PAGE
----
This criticism smacks of way too little, way too late. You can’t applaud or nod along or implicitly accept the 20-year process by which Geldof was canonised as “Mr Africa” and then feign shock’n’horror when the consequences of that canonisation — Geldof behaves arrogantly and poor Africans become the playthings of rich, narcissistic Westerners — become more pronounced. Today’s increasingly intemperate attacks on Geldof look like a desperate attempt to make amends for the thoughtless elevation of “celebrity saviours” by the mainstream media, charities and politicians over the past two decades.

Even worse, the new demonisation of Geldof is serving as a distraction from seriously investigating and critiquing the work of mainstream charities in relation to sub-Saharan Africa. One of my big bugbears about Geldof was always his spectacularly low horizons for poor Africa. Yet many of the charity officials currently making headlines because they have dared to (20 years too late) criticise Saint Bob also patronisingly believe that tiny, incremental increases in people’s living standards — rather than real and meaningful development — is all that the poverty-stricken parts of Africa really need.

Consider Make Poverty History. One of its senior executives – John Hilary – has made waves this week by slamming Geldof for undermining MPH’s campaign to “tackle issues of trade justice, corporate accountability and debt relief”. Hilary seems especially annoyed by the fact that in 2005 Geldof decided to hold the Live 8 concerts on the same day that MPH planned to march through Edinburgh to demand that the G8 nations – who were meeting in Scotland – should get serious about eradicating global poverty. Yet only a mad man would believe that Geldof is the devil in the debate about African poverty while MPH is the pure and untainted god.

MPH’s campaigning, like Geldof’s, was also narrow-minded, short-sighted and obsessed with the power of celebs to encourage world leaders to “save” the wretched of the Earth. MPH’s main aim was to get world leaders to push through the UN’s Millennium Development Goals. These include cutting by half the proportion of people living on less than one dollar a day by 2015, and also cutting by half the proportion of people who suffer from hunger by 2015. By the UN’s own admission, the achievement of these goals would not actually “make poverty history”, but they would “bring us much closer to the day when we can say that all the world’s people have at least the bare minimum to eat and clothe themselves”.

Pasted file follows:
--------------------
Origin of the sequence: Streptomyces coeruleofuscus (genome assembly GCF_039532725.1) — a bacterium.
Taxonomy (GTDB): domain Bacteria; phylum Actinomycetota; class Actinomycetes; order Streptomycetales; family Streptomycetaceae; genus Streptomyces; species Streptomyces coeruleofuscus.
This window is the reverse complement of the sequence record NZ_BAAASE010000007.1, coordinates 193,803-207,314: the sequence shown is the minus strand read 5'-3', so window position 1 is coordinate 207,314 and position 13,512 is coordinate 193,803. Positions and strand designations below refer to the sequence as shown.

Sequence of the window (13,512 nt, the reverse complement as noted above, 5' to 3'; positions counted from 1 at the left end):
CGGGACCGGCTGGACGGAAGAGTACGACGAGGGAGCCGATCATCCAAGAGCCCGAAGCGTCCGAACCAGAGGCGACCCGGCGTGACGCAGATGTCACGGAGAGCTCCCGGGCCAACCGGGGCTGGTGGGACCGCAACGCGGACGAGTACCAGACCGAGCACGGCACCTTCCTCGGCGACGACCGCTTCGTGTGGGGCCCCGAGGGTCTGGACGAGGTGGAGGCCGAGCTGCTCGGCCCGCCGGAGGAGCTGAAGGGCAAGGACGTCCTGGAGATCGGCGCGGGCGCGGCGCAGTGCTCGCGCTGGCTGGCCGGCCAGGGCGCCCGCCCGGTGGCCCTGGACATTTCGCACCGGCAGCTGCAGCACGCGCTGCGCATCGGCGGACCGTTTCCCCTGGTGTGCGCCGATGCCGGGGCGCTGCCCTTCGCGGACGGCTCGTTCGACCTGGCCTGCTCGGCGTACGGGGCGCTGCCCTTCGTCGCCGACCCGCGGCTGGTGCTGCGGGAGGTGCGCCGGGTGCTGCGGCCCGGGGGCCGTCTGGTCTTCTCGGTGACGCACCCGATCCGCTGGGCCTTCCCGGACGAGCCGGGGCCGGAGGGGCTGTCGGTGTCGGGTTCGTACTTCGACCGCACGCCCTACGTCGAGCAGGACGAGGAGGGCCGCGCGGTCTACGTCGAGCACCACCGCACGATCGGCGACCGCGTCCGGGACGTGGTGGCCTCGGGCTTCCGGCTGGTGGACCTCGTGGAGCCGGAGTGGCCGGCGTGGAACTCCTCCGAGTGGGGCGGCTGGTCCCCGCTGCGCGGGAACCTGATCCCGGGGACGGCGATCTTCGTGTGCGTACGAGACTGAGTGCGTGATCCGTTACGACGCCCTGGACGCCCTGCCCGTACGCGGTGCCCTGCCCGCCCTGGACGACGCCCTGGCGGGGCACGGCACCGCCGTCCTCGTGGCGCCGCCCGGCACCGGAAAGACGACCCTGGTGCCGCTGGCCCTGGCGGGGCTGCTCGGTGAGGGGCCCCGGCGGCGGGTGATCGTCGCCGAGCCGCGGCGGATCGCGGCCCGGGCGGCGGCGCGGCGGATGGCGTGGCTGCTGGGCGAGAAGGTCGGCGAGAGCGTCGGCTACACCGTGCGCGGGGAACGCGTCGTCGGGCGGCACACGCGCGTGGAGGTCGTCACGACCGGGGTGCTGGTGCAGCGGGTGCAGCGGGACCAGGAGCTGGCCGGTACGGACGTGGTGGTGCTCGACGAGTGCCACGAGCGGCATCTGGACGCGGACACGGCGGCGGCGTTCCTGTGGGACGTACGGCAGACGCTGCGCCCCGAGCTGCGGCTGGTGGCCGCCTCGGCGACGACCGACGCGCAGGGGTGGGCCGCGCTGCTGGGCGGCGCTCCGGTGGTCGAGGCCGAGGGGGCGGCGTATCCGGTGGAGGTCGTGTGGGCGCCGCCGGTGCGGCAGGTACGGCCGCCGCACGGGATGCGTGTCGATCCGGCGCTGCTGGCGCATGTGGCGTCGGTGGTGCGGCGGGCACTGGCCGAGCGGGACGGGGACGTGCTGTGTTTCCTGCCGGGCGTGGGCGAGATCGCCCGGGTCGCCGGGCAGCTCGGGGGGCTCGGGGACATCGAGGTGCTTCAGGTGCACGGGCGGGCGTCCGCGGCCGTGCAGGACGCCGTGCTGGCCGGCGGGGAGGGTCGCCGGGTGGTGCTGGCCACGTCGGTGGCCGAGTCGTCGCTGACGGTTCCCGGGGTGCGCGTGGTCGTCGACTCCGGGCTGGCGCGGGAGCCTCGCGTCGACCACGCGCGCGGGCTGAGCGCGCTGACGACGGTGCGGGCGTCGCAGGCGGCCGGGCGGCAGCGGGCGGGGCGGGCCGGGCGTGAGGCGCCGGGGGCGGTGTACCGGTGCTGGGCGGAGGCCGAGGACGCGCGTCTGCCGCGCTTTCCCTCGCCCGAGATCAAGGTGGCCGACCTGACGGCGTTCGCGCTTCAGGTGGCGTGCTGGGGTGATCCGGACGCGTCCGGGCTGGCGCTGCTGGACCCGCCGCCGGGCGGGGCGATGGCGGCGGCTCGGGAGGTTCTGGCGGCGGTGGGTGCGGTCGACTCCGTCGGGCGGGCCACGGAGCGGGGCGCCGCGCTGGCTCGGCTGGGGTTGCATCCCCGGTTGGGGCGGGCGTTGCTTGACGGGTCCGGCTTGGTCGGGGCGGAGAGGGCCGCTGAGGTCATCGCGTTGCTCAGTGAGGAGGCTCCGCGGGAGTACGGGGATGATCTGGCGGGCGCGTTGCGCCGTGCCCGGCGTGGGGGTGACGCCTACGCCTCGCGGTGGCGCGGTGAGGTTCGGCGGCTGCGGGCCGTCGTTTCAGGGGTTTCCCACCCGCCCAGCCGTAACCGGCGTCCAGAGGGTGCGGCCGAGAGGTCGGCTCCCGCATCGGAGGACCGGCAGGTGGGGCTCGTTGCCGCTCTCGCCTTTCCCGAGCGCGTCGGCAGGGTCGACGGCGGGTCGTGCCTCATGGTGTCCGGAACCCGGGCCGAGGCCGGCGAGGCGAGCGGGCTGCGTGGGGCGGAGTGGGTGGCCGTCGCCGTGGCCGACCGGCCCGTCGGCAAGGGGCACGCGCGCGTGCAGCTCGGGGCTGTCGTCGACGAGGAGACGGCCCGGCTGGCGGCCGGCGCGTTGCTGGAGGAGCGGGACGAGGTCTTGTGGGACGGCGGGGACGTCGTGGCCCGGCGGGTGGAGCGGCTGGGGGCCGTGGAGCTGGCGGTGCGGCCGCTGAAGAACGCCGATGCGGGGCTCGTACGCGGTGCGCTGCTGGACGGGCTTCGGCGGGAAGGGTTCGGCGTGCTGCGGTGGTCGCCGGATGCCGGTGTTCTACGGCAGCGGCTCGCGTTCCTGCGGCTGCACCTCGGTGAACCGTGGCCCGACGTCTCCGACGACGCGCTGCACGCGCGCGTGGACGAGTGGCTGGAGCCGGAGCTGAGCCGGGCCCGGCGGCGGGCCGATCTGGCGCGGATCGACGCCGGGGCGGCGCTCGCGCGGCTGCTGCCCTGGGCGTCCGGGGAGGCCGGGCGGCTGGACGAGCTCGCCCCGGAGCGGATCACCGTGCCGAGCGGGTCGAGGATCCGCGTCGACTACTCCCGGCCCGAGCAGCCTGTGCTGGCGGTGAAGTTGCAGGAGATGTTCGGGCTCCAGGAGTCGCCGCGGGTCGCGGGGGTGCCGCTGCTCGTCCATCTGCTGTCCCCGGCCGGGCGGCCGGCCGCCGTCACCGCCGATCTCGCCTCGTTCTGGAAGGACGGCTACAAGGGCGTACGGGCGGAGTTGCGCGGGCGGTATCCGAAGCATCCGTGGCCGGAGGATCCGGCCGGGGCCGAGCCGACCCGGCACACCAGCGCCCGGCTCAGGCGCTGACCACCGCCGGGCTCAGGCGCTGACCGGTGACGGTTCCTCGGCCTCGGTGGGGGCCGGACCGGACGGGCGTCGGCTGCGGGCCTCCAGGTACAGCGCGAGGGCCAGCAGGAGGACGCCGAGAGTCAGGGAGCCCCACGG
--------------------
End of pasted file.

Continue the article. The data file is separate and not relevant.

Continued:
That is fundamentally what MPH was fighting for. Not real economic growth, not industrialisation, not the expansion of material wealth and equality across the globe, but rather a world in which 50% more poor people – not all of them – would have just about enough food to put in their bellies and a blanket or two to cover their backs. And it got Brad Pitt, Angelina Jolie, Will Smith and other super-famous people to front this low-horizons campaign, which was just as much about exploiting “glitz and glamour” to promote a patronising message about Africa as was Geldof’s Live 8.

I don’t hold a candle for Geldof. He deserves a great deal of criticism. But I also don’t care very much for the transformation of Geldof into a voodoo doll by various commentators and charity heads, which looks to me like an attempt to hold Geldof single-handedly responsible for the “celebrification” and dumbing down of the serious issues of hunger and poverty. In truth, numerous politicians, opinion-formers, aid organisations and apparently edgy charities have helped to turn poor Africa into a platform for self-serving moral poseurs from the West – and elbowing Geldof off that platform won’t make everything better.